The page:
Ready to stomp, chomp, and roar? This week, your child will play paleontologist while developing fine and gross motor skills and learning about science, math, music, and cooking. 🦕 Want to track your progress? Click here for our printable tracker to log your books, activities, and skills learned.
Note: Occasionally we include project upgrades (for kids ready for more) and modifications (which can be useful for including younger siblings). We’ll mark those with the plus (+) or minus (-) symbols.
What you need:
Books (find at your local library or order below on Amazon):
- Smithsonian Kids: Digging for Dinosaurs by Jaye Garnett
- National Geographic Little Kids First Big Book of Dinosaurs by Catherine D. Hughes
- Dinosaur Bones by Bob Barner
- Here We Go Digging for Dinosaur Bones by Susan Lendroth
Supplies (use what you have, but here are links to shop if you need anything):
- Dig a Dozen Dino Eggs Kit – This kit will be used through the entire week, and when the lesson is done, it’s a fun toy your child can keep.
- a muffin tin (or egg carton or 12 small cups)
- paper + access to a printer (don’t have one? we like this model)
- crayons or other coloring supplies
- pipe cleaners
- dry erase markers
- play dough
- dirt + sand
- a baking sheet
- plastic wrap
- large roll of kraft paper
- ingredients for this recipe
What to do:
This is the order we recommend doing the activities in order to build on each skill your child will develop, but it is not required. Do what works for you and your child. If they love an activity, feel free to repeat! Not a winner? Skip and try the next thing. Have fun!
Start by introducing Smithsonian Kids: Digging for Dinosaurs. As you read, point out the different features of the dinosaurs. Ask your child what they think a dinosaur needed their horns or spikes or long necks for. Practice flapping like a pterodactyl or stomping like a T-Rex to engage their body awareness. Talk about paleontologists and what they do.
Activity 1: Dig a Dozen Dino Eggs Kit – This fun dig activity will help your child how paleontologists discover dinosaur bones when they dig for fossils. There are 12 colorful dinosaurs in these eggs. Once they have opened as many as they would like to, use your books to match the dinosaurs to the ones in the pictures. (Note: You may want to use other kitchen tools to help your child open the eggs quicker if they get tired.)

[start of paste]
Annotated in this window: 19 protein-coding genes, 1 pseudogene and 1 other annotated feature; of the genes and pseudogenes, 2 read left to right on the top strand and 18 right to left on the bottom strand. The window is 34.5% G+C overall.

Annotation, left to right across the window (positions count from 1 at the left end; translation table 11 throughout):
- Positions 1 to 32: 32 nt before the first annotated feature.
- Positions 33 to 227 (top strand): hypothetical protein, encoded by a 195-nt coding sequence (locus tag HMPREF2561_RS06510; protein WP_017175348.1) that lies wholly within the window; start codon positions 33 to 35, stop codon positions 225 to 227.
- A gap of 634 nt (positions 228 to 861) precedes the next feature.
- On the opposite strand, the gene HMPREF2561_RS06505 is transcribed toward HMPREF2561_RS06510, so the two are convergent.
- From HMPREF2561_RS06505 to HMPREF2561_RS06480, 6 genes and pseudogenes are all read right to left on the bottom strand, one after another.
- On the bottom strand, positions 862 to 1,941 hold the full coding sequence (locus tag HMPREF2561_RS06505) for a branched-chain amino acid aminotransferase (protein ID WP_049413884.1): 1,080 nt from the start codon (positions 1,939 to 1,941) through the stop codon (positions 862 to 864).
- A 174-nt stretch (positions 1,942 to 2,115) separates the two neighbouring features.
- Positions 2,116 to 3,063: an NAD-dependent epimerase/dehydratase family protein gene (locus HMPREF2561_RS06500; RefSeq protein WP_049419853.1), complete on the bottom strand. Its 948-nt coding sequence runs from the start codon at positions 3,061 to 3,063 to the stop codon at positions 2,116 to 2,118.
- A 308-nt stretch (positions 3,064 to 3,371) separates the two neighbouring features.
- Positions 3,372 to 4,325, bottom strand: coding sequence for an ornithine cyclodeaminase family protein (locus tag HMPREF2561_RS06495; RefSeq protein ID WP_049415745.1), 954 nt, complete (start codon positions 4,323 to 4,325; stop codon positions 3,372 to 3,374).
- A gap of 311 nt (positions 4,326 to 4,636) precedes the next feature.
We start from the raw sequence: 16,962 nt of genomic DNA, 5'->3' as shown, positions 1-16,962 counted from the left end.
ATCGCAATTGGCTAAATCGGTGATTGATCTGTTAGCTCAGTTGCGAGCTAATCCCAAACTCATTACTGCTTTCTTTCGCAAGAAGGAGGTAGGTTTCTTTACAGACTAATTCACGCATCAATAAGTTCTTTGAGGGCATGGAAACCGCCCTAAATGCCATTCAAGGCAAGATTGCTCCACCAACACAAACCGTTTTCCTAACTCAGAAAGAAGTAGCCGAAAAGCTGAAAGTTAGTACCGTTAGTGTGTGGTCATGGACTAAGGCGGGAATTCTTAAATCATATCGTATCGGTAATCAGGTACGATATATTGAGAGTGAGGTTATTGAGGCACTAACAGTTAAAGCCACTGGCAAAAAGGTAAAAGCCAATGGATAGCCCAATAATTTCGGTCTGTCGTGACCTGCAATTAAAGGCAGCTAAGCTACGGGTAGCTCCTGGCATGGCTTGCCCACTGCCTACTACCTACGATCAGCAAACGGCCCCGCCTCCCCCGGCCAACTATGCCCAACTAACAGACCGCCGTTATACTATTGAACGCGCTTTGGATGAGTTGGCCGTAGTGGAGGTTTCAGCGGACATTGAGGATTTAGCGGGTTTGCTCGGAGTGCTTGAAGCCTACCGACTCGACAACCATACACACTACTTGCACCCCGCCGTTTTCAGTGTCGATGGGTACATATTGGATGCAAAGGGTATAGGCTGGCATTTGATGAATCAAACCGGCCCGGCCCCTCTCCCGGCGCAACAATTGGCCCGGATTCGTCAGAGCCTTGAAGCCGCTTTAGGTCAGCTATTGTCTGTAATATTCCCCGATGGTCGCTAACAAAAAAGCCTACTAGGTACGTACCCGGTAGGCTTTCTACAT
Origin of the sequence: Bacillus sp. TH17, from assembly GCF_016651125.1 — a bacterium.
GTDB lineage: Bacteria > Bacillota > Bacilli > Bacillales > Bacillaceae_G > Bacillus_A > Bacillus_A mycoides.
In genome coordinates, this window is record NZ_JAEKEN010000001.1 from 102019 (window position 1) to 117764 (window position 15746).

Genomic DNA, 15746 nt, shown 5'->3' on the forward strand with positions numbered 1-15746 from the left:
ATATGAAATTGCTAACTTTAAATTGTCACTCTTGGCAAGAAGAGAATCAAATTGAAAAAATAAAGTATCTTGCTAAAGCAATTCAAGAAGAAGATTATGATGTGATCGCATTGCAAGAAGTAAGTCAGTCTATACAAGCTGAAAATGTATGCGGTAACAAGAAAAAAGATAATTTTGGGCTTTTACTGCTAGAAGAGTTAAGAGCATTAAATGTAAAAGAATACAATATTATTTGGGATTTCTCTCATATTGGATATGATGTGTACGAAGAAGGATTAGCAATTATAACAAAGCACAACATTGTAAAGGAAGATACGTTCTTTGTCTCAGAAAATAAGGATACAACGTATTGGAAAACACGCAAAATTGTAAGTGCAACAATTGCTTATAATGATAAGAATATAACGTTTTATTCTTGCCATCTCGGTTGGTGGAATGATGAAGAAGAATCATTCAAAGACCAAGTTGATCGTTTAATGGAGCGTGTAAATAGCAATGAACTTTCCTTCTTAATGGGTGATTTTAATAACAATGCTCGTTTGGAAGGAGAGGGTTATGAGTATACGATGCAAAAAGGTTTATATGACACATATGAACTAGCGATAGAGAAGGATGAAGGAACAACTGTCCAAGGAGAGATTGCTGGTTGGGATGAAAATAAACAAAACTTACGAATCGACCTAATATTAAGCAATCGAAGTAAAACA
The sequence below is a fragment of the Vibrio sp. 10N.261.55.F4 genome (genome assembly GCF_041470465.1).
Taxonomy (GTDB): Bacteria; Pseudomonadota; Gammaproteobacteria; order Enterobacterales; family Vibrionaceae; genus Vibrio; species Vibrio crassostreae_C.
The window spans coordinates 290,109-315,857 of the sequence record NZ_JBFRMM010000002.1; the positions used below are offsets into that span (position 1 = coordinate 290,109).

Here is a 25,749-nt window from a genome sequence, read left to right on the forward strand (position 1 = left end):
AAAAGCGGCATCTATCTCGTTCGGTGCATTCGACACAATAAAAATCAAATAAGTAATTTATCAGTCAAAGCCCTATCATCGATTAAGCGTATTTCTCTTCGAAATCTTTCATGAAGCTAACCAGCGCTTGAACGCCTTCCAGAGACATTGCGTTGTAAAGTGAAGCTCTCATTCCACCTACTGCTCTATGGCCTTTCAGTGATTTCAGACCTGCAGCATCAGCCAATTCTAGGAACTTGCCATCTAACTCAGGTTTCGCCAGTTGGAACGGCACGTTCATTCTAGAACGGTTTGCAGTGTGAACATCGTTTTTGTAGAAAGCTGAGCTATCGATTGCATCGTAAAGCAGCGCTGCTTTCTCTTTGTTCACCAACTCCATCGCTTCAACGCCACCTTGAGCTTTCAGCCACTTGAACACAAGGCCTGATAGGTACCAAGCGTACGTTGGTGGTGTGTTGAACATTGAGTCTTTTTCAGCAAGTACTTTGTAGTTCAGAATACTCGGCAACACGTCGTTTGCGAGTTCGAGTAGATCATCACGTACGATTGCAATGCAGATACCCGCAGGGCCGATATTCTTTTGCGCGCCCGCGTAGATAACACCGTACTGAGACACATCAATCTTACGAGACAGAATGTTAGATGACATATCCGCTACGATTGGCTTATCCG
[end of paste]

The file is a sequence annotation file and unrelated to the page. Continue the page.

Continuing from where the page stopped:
(-) To involve a younger sibling, set up a “washing station” with a small bowl or plastic container where they can clean the dinosaurs after your older child gets them out of the egg.
Activity 2: Dinosaur Counting Game – Note: When you print the number cards, print two copies—you’ll use the second set for the Dino Beads activity tomorrow.
Read National Geographic Little Kids First Big Book of Dinosaurs. Practice pronouncing the different dinosaur names (it’s harder than it sounds!).
Activity 1: Print this coloring sheet. Introduce the letter D and discuss the sound it makes. Have your child trace the letter with their finger. Let your child try drawing the letter D themselves, or let them draw a dinosaur if they prefer. Then, have them color in the dinosaur figure and help them cut it out and glue it together.
(+) Ready for more writing practice? Write the word dinosaur out on lined paper and have your child copy the word underneath your sample for some copywork practice.
Activity 2: Dino Beads
Read Here We Go Digging Today, and get ready for some exploration of your own!
Activity 1: Dino Roll + Cover Game – Print page 5 of the linked PDF. Using a die, roll a number and then have your child identify that number. If you have opened up 6 of the dinosaurs from the dig, use a dinosaur to cover that number. If not, you can laminate this sheet and use a dry erase marker to cross the number out.
(-) Encourage your child to identify the number on the die without counting the dots if they can, but if they’re not ready for that yet, count away!
(+) To upgrade the activity, let your child use the dry erase marker to trace the number instead of crossing it off.
Activity 2: Use playdough and the dinosaur figurines to make your own fossils. Encourage your child to make dino footprints or to press the whole figurine into the playdough to replicate what a paleontologist might find.
Read Dinosaur Bones. For younger children, simply read through the large text at the top of each page. To upgrade the book, read through the extra dinosaur details in the smaller text. See which dinosaurs your child can recognize from previous activities.
Activity 1: Make Your Own Fossils – Note: This project needs to dry overnight, so prepare it today to dig out tomorrow.
Activity 2: Dino Stomp Song – Get up and encourage your child to act out the song with you! (Feeling crafty? Follow this tutorial to create simple dinosaur feet for stomping.)
(+) For a movement upgrade, have your child put their arms in their T-shirt like a T-Rex and then clean their room with their “dino arms.” (Promise you’ll get a laugh out of it!)
Activity 3: This cool podcast will help kids learn more about dinosaurs and also practice their listening skills. Ask your child these questions after you’re done listening:
1) This podcast talked about two groups of dinosaurs. Do you remember what they were called? A: carnivore and herbivore
2) What does a carnivore eat? A: Meat
3) What does a herbivore eat? A: Plants
(+) Write the words carnivore and herbivore on lined paper and instruct them to write the word just as you have written it beneath your sample. This is called copywork.
Re-read any favorite books from the week, then get ready to move! (Don’t forget to “dig” your fossils from yesterday!)
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